This white paper describes the limitations of legacy networks, especially for supporting BYOD. Understanding these limitations can pave the way for a successful BYOD management policy for campus and branch networks.
With new technologies, new opportunities often emerge, especially in business. The advent of innovations, such as social media and mobile devices, is changing the ways businesses interact with customers and the ways in which customers desire to be engaged. Opportunities arising from the benefits of salesforce automation, business intelligence (BI), and customer relationship management (CRM) applications are providing new levels of insight, helping businesses acquire customers more efficiently and retain those customers longer. As a direct result, organizations that invest in better understanding potential customers are likely to see higher returns than those organizations that possess a more limited understanding of their customer base. Seeking the competitive advantage resulting from improved customer focus, IT organizations have increased investment in business intelligence and analytics and the underlying infrastructure to support those applications.
Nutra-Flo case study that shows cost reduction and increased productivity - team members can carry this capability with them on mobile devices, so they can stay connected with colleagues via instant messaging even when in the field. Lotus Sametime Web conferencing, Nutra-Flo can save travel costs to the Asia Pacific region. Web conferencing allows us to stay in touch with partners around the world without being there in person.
With widespread use of mobile devices and social media, today's consumers are connected and empowered like never before. This white paper explores the challenges that face retail chief marketing officers (CMOs) and their divisions.
Combining the power of cloud computing with the freedom and functionality of mobile devices can give enterprises access to a wide range of key benefits. Read on this white paper to learn more about SmartCloud for Business Mobility.
"Building game-changing mobile apps—from vision to execution
The proliferation of mobile devices, from smartphones to tablets, is empowering customers all over the world. Now, they expect to engage with enterprises and brands on their terms. In order to get closer to customers and boost productivity, many companies are now investing in apps, with varying results. Read the paper to see why it pays to have an innovative, sound mobile app strategy in place—before looking to build compelling systems of engagement."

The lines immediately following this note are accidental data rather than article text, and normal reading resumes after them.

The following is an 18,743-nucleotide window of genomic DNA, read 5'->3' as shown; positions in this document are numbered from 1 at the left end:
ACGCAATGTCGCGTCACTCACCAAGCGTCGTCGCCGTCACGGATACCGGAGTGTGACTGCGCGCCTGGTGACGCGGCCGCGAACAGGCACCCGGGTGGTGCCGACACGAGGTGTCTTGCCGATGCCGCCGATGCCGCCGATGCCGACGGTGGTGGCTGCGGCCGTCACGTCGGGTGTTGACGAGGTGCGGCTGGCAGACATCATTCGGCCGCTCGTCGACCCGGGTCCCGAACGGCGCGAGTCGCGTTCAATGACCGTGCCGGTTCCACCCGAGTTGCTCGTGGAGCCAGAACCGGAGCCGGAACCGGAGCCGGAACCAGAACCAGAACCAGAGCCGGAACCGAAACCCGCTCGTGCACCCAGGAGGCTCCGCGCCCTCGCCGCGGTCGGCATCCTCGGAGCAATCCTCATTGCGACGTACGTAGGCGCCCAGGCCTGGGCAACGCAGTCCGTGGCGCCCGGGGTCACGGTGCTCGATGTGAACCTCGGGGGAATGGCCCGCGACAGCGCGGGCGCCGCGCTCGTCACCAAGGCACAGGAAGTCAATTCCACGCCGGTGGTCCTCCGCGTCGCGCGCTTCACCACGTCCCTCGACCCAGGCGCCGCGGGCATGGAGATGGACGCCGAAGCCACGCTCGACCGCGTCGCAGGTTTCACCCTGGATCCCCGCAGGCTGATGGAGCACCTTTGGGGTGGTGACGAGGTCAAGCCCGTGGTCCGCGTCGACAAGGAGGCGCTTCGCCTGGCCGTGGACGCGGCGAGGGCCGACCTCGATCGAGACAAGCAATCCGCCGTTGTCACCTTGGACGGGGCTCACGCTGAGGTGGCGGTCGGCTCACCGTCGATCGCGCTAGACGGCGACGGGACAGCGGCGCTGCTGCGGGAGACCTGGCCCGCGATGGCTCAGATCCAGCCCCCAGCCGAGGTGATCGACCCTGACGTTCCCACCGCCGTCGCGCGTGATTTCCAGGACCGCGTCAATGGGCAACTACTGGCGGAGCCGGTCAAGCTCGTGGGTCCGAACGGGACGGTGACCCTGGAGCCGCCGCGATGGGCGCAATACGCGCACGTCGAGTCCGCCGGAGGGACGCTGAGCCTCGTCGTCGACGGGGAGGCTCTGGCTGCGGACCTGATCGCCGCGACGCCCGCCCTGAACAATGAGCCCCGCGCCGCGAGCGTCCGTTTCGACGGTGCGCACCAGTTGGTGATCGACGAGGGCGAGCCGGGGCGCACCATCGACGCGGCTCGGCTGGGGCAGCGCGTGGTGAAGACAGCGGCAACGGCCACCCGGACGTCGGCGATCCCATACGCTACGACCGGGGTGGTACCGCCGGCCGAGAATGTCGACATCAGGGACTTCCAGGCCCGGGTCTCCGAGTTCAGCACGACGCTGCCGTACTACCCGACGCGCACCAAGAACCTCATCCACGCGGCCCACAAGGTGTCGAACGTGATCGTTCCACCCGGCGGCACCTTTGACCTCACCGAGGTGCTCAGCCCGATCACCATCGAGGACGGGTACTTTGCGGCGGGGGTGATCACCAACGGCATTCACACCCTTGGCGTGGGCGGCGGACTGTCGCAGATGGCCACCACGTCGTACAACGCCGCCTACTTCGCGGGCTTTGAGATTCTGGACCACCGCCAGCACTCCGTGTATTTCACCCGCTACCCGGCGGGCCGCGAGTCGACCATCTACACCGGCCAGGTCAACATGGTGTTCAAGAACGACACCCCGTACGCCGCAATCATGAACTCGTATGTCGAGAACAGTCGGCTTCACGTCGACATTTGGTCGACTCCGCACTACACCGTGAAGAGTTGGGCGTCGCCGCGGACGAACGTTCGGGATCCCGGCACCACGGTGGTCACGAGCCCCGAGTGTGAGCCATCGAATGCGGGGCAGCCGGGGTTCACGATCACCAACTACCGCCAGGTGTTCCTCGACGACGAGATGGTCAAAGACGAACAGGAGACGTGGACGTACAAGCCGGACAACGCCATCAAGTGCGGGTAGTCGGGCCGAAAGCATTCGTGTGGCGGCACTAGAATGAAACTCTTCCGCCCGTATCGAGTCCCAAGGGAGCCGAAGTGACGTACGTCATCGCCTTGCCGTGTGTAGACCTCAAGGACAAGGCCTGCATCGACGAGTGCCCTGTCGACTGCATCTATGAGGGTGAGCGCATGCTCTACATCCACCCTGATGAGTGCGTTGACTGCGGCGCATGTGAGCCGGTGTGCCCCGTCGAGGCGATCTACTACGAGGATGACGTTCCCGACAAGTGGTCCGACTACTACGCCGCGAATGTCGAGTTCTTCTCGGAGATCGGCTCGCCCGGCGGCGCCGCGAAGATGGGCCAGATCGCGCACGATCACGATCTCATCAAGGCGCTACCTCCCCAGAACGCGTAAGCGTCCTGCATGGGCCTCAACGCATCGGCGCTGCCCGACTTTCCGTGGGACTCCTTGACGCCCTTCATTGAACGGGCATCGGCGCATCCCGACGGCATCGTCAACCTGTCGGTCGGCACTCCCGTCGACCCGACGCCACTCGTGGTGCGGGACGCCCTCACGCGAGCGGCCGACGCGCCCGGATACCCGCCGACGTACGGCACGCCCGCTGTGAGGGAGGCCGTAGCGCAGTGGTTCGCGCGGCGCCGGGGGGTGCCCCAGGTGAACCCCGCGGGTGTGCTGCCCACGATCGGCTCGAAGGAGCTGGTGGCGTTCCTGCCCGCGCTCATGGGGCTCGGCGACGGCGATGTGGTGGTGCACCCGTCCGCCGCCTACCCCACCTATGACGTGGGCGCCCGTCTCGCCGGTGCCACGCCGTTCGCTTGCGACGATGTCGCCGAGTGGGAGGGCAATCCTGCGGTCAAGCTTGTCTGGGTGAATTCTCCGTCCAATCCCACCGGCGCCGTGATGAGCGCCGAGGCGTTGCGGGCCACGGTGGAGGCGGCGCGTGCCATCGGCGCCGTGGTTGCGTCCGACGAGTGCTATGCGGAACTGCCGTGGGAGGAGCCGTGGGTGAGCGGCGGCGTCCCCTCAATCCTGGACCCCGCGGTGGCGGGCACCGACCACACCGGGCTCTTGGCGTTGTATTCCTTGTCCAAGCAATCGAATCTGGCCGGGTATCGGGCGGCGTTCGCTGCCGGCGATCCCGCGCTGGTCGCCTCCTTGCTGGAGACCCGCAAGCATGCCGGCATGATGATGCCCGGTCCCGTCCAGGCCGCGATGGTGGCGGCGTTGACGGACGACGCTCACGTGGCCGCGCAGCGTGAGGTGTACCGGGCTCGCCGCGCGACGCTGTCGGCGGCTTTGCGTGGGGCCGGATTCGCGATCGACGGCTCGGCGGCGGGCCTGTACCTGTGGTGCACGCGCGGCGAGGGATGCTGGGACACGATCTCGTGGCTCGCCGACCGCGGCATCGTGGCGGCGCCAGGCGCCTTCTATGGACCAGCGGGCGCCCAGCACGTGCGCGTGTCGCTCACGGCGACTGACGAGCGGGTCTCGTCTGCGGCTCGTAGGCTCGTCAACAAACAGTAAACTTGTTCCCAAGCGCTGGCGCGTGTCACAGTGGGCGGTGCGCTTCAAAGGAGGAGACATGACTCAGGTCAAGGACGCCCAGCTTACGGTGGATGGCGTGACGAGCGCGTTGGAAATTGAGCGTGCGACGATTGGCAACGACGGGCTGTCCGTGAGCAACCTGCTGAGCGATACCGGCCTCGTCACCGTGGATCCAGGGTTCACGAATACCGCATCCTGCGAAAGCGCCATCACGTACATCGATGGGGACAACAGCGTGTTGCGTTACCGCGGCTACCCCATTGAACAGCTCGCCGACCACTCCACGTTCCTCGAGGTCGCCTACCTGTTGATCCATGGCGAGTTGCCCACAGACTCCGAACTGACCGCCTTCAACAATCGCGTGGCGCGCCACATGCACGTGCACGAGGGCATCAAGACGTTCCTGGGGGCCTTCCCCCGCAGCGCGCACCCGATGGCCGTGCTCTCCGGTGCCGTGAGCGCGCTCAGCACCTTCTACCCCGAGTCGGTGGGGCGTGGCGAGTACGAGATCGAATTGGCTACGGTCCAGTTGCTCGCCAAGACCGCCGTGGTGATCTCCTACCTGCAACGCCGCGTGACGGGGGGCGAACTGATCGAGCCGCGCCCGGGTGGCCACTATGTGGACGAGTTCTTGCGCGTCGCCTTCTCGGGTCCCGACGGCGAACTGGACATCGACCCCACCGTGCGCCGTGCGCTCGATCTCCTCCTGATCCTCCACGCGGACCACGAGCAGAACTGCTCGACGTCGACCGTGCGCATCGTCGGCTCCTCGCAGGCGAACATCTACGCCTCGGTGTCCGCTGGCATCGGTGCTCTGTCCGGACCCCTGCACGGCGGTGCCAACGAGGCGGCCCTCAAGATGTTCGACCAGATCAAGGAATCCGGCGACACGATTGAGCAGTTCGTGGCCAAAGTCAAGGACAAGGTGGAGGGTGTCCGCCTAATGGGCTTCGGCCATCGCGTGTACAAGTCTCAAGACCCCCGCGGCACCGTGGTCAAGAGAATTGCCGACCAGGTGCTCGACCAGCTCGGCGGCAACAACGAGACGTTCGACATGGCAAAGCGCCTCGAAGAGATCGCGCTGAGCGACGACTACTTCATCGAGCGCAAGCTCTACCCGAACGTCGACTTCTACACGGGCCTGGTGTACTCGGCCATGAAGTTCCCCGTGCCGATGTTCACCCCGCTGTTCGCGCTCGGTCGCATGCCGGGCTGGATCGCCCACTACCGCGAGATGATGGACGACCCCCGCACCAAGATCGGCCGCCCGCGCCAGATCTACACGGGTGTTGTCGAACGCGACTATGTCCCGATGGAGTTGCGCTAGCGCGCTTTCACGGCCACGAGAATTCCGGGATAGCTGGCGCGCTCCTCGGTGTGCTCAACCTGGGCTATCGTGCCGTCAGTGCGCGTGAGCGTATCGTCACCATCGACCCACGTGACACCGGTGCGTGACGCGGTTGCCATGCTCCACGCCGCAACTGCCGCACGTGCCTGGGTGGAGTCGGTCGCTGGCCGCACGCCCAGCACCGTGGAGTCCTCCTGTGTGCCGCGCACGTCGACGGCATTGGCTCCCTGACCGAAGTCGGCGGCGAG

Employee-owned mobile devices are in the enterprise to stay. But the explosion in the numbers and types of mobile devices spawns questions that organizations must address if they are to gain the most benefits possible from employees, their devices and the business network.
Until now, marketers have been limited to two relatively uninspired options for sending direct communications to consumers on their mobile phones: SMS (a.k.a., text messaging), and text-only, imageless email on devices like the BlackBerry and Palm Treo. But with the introduction of Apple’s iPhone and competitor operating systems like Google’s Android and Palm’s Pre/Pixi now offering similarly rich user experiences, email marketers have a huge opportunity to reach consumers anywhere, any time, on their mobile devices.
Mobile computing via smart phone, laptop, tablet and e-reader is becoming commonplace in the enterprise today. Unfortunately, so are the challenges it brings. This White Paper examines the network security, device management, network performance and user expectation issues you need to solve for effective mobile collaboration, and outlines the planned, architectural approach IBM recommends.
With 2.5 billion employee-owned mobile devices in the workplace today, enterprises are struggling to capture the business benefits while bracing their IT infrastructure against data breaches and a deluge of mobile traffic. A new study reveals that the most mobile-savvy organizations are employing specific best practices, including mobile planning, integration, optimization and management to achieve mobile infrastructure maturity.
The ubiquity of mobile devices is transforming the ways that business gets done in today’s world. IBM has the services that can help go beyond supporting devices to achieve a flexible, powerful mobile enterprise.
DatacenterDynamics is a brand of DCD Group, a global B2B media and publishing company that develops products to help senior professionals in the world's most ICT dependent organizations make risk-based infrastructure and capacity decisions.
Our portfolio of live events, online and print publishing, business intelligence and professional development brands are centred on the complexities of technology convergence. Operating in 42 different countries, we have developed a unique global knowledge and networking platform, which is trusted by over 30,000 ICT, engineering and technology professionals.
Data Centre Dynamics Ltd.
102-108 Clifton Street
London EC2A 4HW